Last year, Jake Gyllenhaal delivered a truly remarkable performance as the skeletal journalist Lou Bloom in the phenomenal Nightcrawler. This year, he has bulked up to play boxer Billy Hope in Antoine Fuqua's boxing drama Southpaw. But is this just another Rocky wannabe or is it the king of kings?
It certainly takes some inspiration from Rocky, but it does from most boxing films. There's a sense of déja-vu with the way Southpaw plays out. It's no outstandingly atypical film for this genre; quite the opposite, sticking to a typical boxing drama formula. It's not a ground-breaking film for its ambition or audacity to try something new, since it doesn't. However, it is still a ground-breaking film. Despite the familiarity, this is boxing drama that packs a real punch. It takes the known method route and follows genre trademarks but it does it well, extremely well for that matter.
Gyllenhaal plays Billy Hope, the undefeated, 4th time, light heavyweight champion of the world. With the unfairly gorgeous wife (Rachel McAdams), the sweet, way too smart daughter (Oona Laurence), a big, towering mansion, a lineup of the best cars and an impressive career, life is pretty good for Hope. However, when a terrible tragedy strikes, his life takes a turn for the worst and, soon, he goes from having everything to nothing - losing his wife, money, daughter and job in the process. All but lost, Hope finds himself looking to trainer Tick Willis (Forest Whitaker) to help him get his life back on track and to make a comeback and get redemption for all he has lost.
You can always expect with any boxing film, be it Raging Bull or The Fighter or Southpaw, that our main character is going to take a pretty bad hit - mentally and emotionally - that they'll need to spend the film recovering from. However, what makes Billy Hope different is that the situation don't just go awry for him but it gets worse and worse and worse as the file progresses. The more we get into this film, the harder Hope is getting hit and the harder it gets for him to rise once again. This is as heavy a drama as they come; intense and hard-hitting. There's no room for glee. It actually gets depressing. But it's as real and raw a look at the struggle and vulnerability of this sport but also of man in general that you're going to get. You see Hope at his lowest and it's emotionally weighty.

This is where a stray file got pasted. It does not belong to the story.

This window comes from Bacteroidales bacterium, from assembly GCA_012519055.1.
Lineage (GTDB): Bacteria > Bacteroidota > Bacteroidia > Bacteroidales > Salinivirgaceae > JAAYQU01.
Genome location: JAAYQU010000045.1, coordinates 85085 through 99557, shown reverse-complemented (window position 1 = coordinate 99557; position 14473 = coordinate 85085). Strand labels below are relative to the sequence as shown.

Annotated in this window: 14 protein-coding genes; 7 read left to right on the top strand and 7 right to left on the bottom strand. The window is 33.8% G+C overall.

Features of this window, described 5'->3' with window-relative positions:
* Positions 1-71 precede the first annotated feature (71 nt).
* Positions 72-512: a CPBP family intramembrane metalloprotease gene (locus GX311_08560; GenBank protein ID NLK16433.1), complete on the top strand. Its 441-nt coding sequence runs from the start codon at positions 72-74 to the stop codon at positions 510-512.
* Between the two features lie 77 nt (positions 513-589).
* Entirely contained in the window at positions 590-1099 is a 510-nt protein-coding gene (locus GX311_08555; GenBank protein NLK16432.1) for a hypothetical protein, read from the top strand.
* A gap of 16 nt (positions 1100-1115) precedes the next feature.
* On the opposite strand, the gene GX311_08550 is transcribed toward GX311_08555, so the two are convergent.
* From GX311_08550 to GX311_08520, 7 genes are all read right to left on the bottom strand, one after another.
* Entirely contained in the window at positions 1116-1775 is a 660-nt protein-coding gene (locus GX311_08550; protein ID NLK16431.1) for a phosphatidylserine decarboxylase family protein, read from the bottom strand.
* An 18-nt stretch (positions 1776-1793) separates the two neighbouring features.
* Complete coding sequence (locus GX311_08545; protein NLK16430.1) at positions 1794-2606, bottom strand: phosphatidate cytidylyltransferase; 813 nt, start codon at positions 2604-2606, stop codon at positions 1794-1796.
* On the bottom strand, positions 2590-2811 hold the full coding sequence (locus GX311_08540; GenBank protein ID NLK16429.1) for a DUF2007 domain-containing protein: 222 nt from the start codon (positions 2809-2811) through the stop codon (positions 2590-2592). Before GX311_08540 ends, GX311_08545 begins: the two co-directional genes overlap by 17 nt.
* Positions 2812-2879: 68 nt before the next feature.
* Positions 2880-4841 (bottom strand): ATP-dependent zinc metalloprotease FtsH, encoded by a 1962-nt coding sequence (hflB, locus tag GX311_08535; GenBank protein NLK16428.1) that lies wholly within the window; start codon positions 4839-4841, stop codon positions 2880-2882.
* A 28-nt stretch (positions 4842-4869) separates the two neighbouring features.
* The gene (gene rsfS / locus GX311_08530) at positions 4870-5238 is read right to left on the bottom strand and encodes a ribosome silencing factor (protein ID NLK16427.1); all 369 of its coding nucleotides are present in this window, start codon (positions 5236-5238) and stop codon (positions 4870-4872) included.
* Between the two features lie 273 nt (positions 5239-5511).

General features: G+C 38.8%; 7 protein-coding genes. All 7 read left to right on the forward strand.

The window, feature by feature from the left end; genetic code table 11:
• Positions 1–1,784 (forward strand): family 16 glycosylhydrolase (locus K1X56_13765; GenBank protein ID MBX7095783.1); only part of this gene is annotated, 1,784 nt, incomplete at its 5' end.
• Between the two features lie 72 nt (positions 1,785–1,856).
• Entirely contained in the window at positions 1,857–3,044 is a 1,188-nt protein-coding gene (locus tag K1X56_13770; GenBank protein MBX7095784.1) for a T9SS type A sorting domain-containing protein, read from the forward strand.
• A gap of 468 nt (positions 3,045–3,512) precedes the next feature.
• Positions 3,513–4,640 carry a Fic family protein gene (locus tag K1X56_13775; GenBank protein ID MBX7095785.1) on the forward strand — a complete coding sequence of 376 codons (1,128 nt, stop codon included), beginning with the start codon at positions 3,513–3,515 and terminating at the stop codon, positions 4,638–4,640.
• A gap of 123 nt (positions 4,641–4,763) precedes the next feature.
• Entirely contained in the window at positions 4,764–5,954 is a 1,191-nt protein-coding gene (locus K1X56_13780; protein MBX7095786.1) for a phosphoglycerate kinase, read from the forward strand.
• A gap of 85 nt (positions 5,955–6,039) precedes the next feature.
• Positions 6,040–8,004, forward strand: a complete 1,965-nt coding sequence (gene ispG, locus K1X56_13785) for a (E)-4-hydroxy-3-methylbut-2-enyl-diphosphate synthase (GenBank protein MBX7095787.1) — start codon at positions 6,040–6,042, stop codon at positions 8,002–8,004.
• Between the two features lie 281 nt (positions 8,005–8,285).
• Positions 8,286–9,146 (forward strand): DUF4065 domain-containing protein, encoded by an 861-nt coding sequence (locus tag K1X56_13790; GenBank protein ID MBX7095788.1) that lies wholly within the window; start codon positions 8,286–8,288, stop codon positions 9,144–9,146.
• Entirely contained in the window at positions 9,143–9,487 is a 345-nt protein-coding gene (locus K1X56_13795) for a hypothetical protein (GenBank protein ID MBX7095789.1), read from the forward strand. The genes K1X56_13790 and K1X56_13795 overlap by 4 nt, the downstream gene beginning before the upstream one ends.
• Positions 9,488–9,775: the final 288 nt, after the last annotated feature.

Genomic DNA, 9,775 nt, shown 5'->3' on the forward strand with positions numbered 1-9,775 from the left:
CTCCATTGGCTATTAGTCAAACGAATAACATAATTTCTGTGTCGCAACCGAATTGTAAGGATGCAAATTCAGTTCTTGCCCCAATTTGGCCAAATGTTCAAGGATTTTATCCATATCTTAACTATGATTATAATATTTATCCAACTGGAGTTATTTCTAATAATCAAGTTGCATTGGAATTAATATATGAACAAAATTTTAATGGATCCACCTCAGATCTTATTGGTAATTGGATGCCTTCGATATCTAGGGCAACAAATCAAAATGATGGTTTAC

Of course, the supporting cast anchor Gyllenhaal's triumph. Rachel McAdams is not only gorgeous to look at but she gives an endearing performance as Hope's mousy wife Maureen. You buy into their relationship so easily and so much that even the inevitable tragedy, that was shown in the trailer, is still an extremely heart-wrenching and emotional affair. Forest Whitaker is remarkable as Wills. He gives one of the best performances of his career as grudging trainer Wills and fits the role perfectly, creating one of the most ambiguous but intriguing characters of the picture. The real standout though, aside from our lead man Jake, is Oona Laurence as Hope's daughter Leila. The young actress gives such an astonishing and emotionally grounded performance, matching her Oscar-nominated and winning cast members on every front. And the chemistry between her and Gyllenhaal is brilliant and only adds to their broken relationship and the emotional power of it.
We also have rapper Curtis '50 Cent' Jackson in the film. His performance is probably the film's weakest but it's not bad, it's just fine. He basically plays himself and there's not much care for his character. However, with the small role and screen time he has, it's not much if a problem. In terms of other rappers, Marshall Mathers - also known as Eminem - was once, previously attached to play the lead role of Billy Hope. However, had he gotten the part, this would've been a very different film for Gyllenhaal anchors this project and is the reason it is as good as it is and it's hard to imagine any other actor do as good as job as he did in the role. However, the artist isn't completely absent from the project as his songs Phenomenal and Kings Never Die feature heavily throughout the film and they add a lot to the proceedings. The tracks go hand in hand with the brutality and the swearing and the anger of this picture so well that having it in the background really emphasises the atmosphere and tone of Southpaw.
The characters are laden with depth and humanity, so raw and real that it makes this film the powerhouse vehicle it is. There's a training montage and a grand finale fight. The road to redemption is hard for our protagonist. We've been there, done that. Kurt Sutter's script, however, thrives on these clichés. Southpaw wears it's inspirations on its sleeves. Sure, it may be unoriginal but despite being devoid of any ingenuity, this is still a compelling watch and an engaging, entertaining and thrilling boxing drama. The cinematography is sleek and gorgeous and Antoine Fuqua's direction is seamless and great, his style of shooting adding to the dark, gritty tone of the flick. The action has been captured so brilliantly too, playing and feeling like a real boxing match and not a glossy film. The sequences throw the viewer in the front seat of the fight and it makes for a more enthralling experience, putting us right in Hope's shoes.
About the Author
Founder of Oasis Awais, and avid lover of life, Awais Irfan's love of writing and film is unequivocal. Ever since he was a little kid, he has loved the cinematic experience; so much so, he is studying Film Production in Glasgow and hopes to be the next "big thing" in directing.